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    Visitors can explore inside the museum via immersive Street View imagery captured before the fire.

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    The Bendegó Meteorite, one of the largest in the world, was discovered by a boy looking for a lost cow in 1784.

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    A mummified cat from ancient Egypt, an offering to the cat goddess Bastet.

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    A Titanosaurus skeleton replica, whose original bones were discovered near Sao Paulo in the 1950s.

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    A vase from the Marajoara, a Pre-Columbian society located near the mouth of the Amazon.

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    Indigenous masks from the Awetí, Waurá and Mehináku people.

Learn more about the National Museum of Brazil by exploring the exhibition on Google Arts & Culture and on our iOS and Android apps.

13 Dec 2018 2:00pm GMT

feedSearch Engine Land: News & Info About SEO, PPC, SEM, Search Engines & Search Marketing

Google updates related searches to show image thumbnails, featured snippet-style results

Featured snippets are now used in the related searches section in Google's mobile results.

Please visit Search Engine Land for the full article.

13 Dec 2018 12:17pm GMT

YouTube sunsetting call-to-action overlays in favor of new ad extension

The call-to-action ad extension will be available for TrueView in-stream ads to start.

Please visit Search Engine Land for the full article.

13 Dec 2018 11:44am GMT

New ways to approach SEO in 2019: Accountability and customer experiences

Master your understanding of audience, measure beyond the click and find ways to mine data to improve efficiency are all ways you can improve your organic search performance in 2019.

Please visit Search Engine Land for the full article.

13 Dec 2018 10:46am GMT

04 Nov 2018

feedMatt Cutts: Gadgets, Google, and SEO

Halloween 2018: Crab claws!

Do you need something to cheer you up? You got it: I should explain this costume a little bit. At the US Digital Service, we do a thing called "crab claws." Crab claws is like visual applause-you pinch your fingers up and down to say "great job" or "congratulations" or "way to go." We do […]

04 Nov 2018 8:02pm GMT

08 Mar 2018

feedMatt Cutts: Gadgets, Google, and SEO

Some terrible personal news

Cindy Cutts, my wife and best friend, passed away earlier this week. While I was traveling for work recently, Cindy went to visit her family in Omaha, Nebraska. On Sunday, while enjoying time with family, Cindy started having trouble breathing. Her family quickly called 911 and paramedics took Cindy to the hospital, but Cindy lost […]

08 Mar 2018 12:17am GMT

22 Jan 2018

feedMatt Cutts: Gadgets, Google, and SEO

Talking to Mr. Money Mustache about the US Digital Service

Last week, I passed my one year anniversary as head of the US Digital Service (USDS). So when Mr. Money Mustache asked for an interview, I was delighted to talk about some of the work that the USDS does. If you aren't familiar with Mr. Money Mustache, he writes about a philosophy of badassity in […]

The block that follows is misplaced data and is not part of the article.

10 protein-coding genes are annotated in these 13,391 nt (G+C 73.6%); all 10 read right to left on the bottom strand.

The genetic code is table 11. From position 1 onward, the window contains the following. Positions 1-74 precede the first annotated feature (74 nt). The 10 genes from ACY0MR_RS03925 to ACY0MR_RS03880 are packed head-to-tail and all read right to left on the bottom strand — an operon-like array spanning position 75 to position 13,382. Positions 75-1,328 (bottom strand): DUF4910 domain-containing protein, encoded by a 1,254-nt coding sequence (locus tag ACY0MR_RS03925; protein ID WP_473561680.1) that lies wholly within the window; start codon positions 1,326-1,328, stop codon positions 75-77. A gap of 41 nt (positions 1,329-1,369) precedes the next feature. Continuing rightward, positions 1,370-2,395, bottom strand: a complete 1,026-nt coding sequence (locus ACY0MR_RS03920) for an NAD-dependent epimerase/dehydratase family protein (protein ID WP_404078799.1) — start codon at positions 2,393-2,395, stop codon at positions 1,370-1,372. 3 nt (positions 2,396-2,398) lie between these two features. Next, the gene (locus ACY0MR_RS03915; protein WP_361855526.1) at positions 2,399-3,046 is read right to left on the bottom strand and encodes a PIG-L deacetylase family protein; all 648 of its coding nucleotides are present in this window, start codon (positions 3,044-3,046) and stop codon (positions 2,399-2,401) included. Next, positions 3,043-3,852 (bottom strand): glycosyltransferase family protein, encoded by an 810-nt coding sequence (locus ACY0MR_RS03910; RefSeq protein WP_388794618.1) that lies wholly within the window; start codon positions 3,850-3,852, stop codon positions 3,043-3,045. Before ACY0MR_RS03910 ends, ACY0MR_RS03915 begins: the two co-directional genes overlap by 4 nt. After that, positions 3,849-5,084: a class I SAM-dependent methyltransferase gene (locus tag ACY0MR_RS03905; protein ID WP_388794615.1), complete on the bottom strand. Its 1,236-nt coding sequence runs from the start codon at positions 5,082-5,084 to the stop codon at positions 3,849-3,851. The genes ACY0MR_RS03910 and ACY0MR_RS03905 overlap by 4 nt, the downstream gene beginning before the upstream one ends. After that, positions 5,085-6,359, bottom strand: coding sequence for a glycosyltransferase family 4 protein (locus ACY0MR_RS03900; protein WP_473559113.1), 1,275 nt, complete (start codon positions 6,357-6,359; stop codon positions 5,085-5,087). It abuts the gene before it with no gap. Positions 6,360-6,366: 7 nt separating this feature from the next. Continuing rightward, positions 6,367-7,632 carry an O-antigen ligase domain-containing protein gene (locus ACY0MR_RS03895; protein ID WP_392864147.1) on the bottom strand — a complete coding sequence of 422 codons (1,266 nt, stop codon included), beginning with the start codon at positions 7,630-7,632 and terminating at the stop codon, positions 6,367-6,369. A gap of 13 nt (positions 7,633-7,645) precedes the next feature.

22 Jan 2018 6:58pm GMT

01 Apr 2017

feedGoogle Operating System

Google April Fools' Day 2017

April Fools' Day should probably be called Google Fools' Day, since there are so many Google hoaxes.

Google Japan developed a "bubble wrap" version of the Japanese keyboard. "The Google Japanese input bubble wrap version is a keyboard that realizes 'I want to press in my mind, I want to keep pressing'," according to Google Translate.



Another product for your smart home? Meet Google Gnome, "a voice-activated, hands-free tool designed to make backyard living effortless. Need to know what animal is squeaking in your bushes? Stay still and ask Gnome what sound an opossum makes. Running low on birdseed? That's where Gnome comes in. You can even use Gnome's proprietary high-intensity lasers to trim your hedges into whatever shape your heart desires."



The Chrome OS team brings the most popular mobile accessories to the Chromebook, which already blurs the line between mobile and desktop. Chromebook Groupie Stick, Chromebook Cardboard, Chromebook Workout Armband will soon be available in the Google Store. "To take advantage of beautiful, high-resolution displays, as well as great photo editing apps, we've carefully engineered the first Chromebook-sized selfie stick. Never again will you miss the perfect groupie."


Haptic Helpers make VR even more immersive. "We're taking VR to the next level with Haptic Helpers. Using a modest set of everyday tools, these VR virtuosos can simulate more than 10,000 unique experiences, all from the comfort of your own home. Smell the roses. Listen to the ocean. Feel a fluffy dog!"


You can now play the classic arcade game MS. PAC-MAN in Google Maps. "Avoid Blinky, Pinky, Inky, and Sue as you swerve the streets of real places around the world. But eat the pac-dots fast, because this game will only be around for a little while." Just go to the Google Maps site or open the Google Maps app for Android or iOS and click or tap MS. PAC-MAN at the bottom.